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Library Man: On Claude Lévi-Strauss | The Nation

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Library Man: On Claude Lévi-Strauss

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But Lévi-Strauss's politics remain badly misunderstood. He had an intensely political project that Wilcken, stressing aesthetic concerns, fails to appreciate. While his hopes of becoming a socialist functionary may have died early, Lévi-Strauss admired the "savage mind" largely because he believed it proposed remedies for specifically Western maladies. For example, when considering cannibalism, he argues that the indigenous practice of eating part of one's parent's deceased body, so that they might continue to live symbolically in their progeny, indicates more respect for humans than the scalpel work of the dissection table. In return, Lévi-Strauss writes, Amerindians would be mystified by modern prison practices, which separate lawbreakers from society and attempt to reform them by destroying their social ties. The Plains Indians, argues Lévi-Strauss, had a more effective way of rehabilitating criminals. By temporarily ridding them of their possessions or living quarters, they put them in a tightly bound reciprocal relationship with society. The criminal would then perform a form of community service until the community had incurred a debt to him and so restored him to his place in society. Lévi-Strauss never seriously considered returning to some primitive golden age, but there is little doubt he scanned native societies for elements that could contribute to the ongoing ethnographic critique of Western culture.

Claude Lévi-Strauss
The Poet in the Laboratory.
By Patrick Wilcken.
Buy this book.

About the Author

Thomas Meaney
Thomas Meaney, a doctoral candidate in history at Columbia University, is co-editor of The Utopian.

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For this Lévi-Strauss has continually come under attack from critics as a cultural relativist of the worst order. The charge was first leveled in the 1950s by the writer Roger Caillois, who condemned him as an inverted ethnocentrist. Lévi-Strauss, he argued, epitomized Western hypocrisy by putting primitive cultures on a pedestal, when the very existence of anthropology as a discipline was proof of Western cultural superiority. This pablum would become the familiar conservative rebuke of anthropology throughout the culture wars—right up to the present. Last year the French social critic Pascal Bruckner published a book that singled out Lévi-Strauss as one of Europe's leading "guilt-peddlers." For Bruckner, the West's self-flagellation has made it nearly impossible to criticize non-Western societies. This claim not only mischaracterizes Lévi-Strauss's position but also fails to grasp that he long ago anticipated the objection. In Tristes Tropiques he successfully answers the charge:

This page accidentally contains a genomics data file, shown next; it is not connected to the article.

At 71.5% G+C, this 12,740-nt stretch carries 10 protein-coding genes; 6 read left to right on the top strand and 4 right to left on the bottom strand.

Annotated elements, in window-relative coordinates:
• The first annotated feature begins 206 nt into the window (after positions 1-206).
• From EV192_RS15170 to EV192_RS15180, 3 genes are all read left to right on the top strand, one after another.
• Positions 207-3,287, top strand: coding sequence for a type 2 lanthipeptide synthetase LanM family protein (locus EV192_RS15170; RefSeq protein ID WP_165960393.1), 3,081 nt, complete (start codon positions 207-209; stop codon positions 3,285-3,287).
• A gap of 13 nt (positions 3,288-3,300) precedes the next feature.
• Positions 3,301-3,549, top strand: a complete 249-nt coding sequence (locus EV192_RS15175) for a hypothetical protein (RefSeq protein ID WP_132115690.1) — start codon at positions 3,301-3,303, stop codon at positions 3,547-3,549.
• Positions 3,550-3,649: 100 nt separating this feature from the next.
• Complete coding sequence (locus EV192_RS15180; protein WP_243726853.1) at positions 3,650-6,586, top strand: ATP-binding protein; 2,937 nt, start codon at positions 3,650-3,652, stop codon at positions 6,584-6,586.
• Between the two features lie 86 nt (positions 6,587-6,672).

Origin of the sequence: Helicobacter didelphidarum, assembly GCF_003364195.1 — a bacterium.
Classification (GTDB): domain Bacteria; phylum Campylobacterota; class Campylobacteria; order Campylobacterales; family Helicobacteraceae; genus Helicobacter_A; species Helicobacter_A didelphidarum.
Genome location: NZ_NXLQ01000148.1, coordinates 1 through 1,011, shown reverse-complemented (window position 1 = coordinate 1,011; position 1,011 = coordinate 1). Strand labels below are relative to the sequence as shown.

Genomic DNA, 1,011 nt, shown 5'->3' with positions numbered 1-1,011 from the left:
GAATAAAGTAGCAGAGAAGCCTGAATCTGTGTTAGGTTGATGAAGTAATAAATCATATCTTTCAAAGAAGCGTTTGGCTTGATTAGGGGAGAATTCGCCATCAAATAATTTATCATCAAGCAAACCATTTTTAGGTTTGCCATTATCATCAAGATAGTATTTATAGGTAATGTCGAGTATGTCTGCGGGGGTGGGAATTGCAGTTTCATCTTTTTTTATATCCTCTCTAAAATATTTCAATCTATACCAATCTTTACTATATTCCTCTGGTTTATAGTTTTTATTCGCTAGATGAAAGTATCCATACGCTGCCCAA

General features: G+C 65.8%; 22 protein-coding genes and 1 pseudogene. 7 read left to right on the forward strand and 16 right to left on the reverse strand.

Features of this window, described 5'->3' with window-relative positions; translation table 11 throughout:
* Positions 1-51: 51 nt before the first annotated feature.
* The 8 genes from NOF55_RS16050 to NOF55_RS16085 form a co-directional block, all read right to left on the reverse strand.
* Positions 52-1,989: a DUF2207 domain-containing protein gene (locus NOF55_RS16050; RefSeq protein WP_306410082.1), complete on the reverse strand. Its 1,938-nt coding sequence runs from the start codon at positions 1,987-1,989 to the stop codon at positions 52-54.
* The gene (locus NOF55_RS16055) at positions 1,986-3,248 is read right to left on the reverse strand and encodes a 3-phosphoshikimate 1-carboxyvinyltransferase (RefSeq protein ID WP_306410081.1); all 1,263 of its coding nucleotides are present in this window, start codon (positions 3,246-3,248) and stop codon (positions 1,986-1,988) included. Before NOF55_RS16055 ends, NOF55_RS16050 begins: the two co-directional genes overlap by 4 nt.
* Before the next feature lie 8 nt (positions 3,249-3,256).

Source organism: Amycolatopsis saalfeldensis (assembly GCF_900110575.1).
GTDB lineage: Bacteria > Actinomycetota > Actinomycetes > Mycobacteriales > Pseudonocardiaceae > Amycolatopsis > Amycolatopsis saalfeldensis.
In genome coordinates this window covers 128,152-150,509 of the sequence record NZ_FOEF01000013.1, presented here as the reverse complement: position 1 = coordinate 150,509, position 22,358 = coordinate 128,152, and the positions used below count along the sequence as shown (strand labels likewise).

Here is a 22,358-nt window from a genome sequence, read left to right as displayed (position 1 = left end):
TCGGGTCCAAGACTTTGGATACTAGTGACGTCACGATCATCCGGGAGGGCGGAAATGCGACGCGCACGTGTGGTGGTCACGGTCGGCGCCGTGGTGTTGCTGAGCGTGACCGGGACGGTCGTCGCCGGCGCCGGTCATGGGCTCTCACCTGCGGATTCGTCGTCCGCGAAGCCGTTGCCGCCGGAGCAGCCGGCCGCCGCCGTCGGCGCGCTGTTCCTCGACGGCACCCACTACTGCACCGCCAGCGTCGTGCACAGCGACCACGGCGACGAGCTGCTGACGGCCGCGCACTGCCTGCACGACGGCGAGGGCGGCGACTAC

Other societies are perhaps no better than our own; even if we are inclined to believe they are, we have no method at our disposal for proving it. However, by getting to know them better, we are enabled to detach ourselves from our own society. Not that our own society is peculiarly or absolutely bad. But it is the only one from which we have a duty to free ourselves: we are, by definition, free in relation to the others.

As for the claim that only the West harbors interest in "the others," Lévi-Strauss pointed to, among others, the Flathead Indians of the Rocky Mountains, who were so intrigued by what they heard about white settlers that they sent a series of expeditions to make contact with the Christian missionaries at St. Louis. In the closing pages of Tristes Tropiques, Lévi-Strauss argues that not all cultures are equally humane—the Aztecs, modern Europeans and modern Muslims occupy low rungs on his ladder. In a comparison that would become notorious, he equated the intransigent utopianism of Islam with that of postrevolutionary France. "Just as Islam has kept its gaze fixed on a society which was real seven centuries ago, and for the problems of which it then invented effective solutions," he wrote, "so we [French] are incapable of thinking outside the framework of an epoch which came to an end a century and a half ago." By contrast, certain indigenous societies, he argued, have more salient lessons than others to teach when it comes to integrating mankind into a more intimate relationship with the world—and many of these are by definition societies that have safeguarded themselves from outside influences.